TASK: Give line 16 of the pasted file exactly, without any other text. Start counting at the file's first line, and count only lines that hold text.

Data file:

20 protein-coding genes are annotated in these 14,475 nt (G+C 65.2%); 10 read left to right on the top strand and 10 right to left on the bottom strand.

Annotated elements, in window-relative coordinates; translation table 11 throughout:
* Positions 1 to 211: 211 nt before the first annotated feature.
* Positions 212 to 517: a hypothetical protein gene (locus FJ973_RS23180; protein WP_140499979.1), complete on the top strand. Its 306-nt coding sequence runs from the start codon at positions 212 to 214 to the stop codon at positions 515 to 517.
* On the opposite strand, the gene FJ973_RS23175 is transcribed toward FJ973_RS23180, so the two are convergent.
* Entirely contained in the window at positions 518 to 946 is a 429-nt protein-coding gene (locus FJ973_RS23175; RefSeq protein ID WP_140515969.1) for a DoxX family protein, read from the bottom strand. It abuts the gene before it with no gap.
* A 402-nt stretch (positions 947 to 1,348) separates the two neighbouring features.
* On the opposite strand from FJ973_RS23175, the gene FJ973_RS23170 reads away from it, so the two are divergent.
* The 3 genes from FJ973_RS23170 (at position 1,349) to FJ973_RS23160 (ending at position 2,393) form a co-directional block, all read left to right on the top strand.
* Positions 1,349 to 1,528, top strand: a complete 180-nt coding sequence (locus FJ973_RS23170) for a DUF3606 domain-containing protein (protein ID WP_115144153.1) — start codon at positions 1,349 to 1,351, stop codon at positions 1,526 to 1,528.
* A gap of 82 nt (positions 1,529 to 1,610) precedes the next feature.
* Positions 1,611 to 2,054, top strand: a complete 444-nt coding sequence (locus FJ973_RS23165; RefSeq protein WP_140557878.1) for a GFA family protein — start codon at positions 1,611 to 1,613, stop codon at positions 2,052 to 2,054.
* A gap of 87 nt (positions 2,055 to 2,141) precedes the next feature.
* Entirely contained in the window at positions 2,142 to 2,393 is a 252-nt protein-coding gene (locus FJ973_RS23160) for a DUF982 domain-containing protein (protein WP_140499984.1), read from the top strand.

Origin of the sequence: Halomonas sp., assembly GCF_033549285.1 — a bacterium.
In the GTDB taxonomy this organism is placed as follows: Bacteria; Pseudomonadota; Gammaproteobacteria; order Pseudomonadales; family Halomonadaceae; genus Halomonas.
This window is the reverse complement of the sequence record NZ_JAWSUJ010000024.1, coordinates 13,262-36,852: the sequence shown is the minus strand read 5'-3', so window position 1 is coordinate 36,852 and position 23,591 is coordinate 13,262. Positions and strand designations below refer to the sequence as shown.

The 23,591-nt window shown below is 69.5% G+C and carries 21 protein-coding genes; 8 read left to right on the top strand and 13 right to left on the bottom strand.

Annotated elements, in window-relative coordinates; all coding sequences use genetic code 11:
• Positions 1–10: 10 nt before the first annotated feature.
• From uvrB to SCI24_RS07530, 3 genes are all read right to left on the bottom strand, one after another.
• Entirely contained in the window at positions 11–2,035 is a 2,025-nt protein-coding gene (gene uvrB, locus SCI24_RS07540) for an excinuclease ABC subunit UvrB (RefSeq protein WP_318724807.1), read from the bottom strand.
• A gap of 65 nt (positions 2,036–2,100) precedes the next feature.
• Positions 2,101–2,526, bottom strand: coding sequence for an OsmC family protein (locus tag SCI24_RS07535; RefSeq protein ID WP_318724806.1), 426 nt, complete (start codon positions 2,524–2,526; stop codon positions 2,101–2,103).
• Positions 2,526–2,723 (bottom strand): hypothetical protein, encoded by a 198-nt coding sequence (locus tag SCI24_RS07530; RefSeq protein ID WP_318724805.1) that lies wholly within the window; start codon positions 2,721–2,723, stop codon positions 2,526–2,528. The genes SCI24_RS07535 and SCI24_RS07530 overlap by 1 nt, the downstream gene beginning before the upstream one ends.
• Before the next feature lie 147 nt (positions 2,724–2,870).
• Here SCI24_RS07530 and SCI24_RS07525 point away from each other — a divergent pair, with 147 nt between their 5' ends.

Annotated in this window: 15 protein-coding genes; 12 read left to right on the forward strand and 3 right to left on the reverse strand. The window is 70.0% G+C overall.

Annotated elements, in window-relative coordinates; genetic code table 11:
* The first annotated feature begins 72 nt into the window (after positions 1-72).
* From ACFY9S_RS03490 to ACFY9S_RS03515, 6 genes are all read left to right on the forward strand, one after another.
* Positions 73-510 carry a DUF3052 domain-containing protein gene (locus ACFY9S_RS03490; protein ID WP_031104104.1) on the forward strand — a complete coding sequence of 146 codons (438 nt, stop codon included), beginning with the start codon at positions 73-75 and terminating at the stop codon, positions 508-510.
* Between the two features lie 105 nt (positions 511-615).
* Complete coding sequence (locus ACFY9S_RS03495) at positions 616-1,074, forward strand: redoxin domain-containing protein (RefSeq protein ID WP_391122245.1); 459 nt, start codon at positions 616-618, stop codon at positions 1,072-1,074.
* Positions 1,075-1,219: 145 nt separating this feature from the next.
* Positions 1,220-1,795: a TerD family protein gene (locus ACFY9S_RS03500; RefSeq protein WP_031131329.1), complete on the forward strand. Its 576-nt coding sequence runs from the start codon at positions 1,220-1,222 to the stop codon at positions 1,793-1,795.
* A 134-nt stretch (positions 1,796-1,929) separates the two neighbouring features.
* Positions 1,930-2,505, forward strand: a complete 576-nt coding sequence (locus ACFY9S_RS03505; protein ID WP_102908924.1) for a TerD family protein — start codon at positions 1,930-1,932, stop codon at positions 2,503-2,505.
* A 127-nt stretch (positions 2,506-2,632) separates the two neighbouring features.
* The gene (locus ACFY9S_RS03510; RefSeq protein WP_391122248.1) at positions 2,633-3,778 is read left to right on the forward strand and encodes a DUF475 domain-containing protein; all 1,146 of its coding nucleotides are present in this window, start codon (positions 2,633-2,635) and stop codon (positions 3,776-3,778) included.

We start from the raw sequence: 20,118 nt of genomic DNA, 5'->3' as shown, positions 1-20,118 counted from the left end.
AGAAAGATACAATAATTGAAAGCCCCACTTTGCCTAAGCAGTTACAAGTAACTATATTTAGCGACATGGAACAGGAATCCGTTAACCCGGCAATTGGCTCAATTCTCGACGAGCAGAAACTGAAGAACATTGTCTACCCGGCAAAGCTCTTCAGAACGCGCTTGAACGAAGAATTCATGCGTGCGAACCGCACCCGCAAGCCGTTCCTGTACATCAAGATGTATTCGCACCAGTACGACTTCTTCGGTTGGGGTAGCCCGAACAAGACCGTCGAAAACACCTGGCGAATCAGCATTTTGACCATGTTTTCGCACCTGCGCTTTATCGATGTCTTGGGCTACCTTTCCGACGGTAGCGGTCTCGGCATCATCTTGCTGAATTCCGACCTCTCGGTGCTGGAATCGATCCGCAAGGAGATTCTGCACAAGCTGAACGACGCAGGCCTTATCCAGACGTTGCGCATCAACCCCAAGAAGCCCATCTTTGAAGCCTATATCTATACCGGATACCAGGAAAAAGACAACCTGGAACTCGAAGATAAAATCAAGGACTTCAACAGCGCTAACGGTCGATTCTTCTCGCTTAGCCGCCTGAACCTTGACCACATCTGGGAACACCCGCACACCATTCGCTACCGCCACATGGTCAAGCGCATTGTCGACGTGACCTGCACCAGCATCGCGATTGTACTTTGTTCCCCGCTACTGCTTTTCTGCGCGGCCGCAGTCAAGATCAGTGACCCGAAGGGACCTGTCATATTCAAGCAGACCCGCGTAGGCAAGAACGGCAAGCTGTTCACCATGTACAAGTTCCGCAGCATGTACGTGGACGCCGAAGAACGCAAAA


In the GTDB taxonomy this organism is placed as follows: Bacteria; Pseudomonadota; Gammaproteobacteria; order Pseudomonadales; family Halomonadaceae; genus Halomonas.